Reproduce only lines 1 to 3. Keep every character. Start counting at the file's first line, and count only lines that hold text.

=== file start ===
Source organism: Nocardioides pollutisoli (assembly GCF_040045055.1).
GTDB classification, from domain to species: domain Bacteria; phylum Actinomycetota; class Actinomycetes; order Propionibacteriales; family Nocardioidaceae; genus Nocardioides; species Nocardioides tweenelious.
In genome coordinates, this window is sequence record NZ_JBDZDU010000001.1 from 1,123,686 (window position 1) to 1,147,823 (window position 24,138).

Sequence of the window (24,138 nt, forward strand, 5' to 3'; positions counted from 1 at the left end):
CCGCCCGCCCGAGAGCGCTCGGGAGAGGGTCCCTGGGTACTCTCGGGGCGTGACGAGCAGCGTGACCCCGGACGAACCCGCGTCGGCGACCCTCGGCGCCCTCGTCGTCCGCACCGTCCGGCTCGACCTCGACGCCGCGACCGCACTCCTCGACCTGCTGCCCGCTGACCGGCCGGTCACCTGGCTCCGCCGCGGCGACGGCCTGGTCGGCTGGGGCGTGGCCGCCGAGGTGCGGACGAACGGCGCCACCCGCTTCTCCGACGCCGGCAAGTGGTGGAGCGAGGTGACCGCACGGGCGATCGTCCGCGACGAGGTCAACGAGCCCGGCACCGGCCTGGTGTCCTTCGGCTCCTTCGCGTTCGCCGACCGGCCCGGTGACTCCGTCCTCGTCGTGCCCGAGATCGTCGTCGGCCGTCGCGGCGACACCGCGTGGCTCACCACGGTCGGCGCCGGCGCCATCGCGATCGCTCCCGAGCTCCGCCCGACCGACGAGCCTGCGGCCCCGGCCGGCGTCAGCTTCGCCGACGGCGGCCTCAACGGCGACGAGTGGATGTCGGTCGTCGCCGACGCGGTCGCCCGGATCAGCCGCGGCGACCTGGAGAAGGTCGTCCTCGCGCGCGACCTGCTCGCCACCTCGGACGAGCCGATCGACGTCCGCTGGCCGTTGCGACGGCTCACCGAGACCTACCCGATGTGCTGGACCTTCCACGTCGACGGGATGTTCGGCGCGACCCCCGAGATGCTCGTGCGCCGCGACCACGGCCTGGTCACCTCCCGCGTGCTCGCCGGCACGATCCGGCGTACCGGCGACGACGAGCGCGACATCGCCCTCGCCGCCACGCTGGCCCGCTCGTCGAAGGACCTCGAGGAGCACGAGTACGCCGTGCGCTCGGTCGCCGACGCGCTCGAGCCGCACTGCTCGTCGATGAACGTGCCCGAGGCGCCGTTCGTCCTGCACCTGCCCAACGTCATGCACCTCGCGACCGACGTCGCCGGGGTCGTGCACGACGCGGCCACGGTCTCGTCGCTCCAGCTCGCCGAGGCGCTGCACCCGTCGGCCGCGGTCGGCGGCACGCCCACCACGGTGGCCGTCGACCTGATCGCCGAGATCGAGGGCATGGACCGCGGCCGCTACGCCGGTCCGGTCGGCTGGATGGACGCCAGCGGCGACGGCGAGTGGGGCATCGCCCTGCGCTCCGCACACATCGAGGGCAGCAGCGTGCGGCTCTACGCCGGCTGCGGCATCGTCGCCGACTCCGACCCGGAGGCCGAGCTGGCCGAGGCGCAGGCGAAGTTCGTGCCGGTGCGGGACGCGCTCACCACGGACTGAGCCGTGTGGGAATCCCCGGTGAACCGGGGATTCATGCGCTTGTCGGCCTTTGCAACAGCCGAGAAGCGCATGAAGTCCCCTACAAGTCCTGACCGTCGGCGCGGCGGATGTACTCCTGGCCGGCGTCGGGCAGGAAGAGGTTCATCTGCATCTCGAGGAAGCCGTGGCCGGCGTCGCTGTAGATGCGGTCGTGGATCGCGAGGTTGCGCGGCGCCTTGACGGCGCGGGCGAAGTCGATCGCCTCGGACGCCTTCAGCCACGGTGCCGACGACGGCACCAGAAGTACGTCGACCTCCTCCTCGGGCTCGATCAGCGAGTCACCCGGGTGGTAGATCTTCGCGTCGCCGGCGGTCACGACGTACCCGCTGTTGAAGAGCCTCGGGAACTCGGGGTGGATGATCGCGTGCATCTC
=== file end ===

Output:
Source organism: Nocardioides pollutisoli (assembly GCF_040045055.1).
GTDB classification, from domain to species: domain Bacteria; phylum Actinomycetota; class Actinomycetes; order Propionibacteriales; family Nocardioidaceae; genus Nocardioides; species Nocardioides tweenelious.
In genome coordinates, this window is sequence record NZ_JBDZDU010000001.1 from 1,123,686 (window position 1) to 1,147,823 (window position 24,138).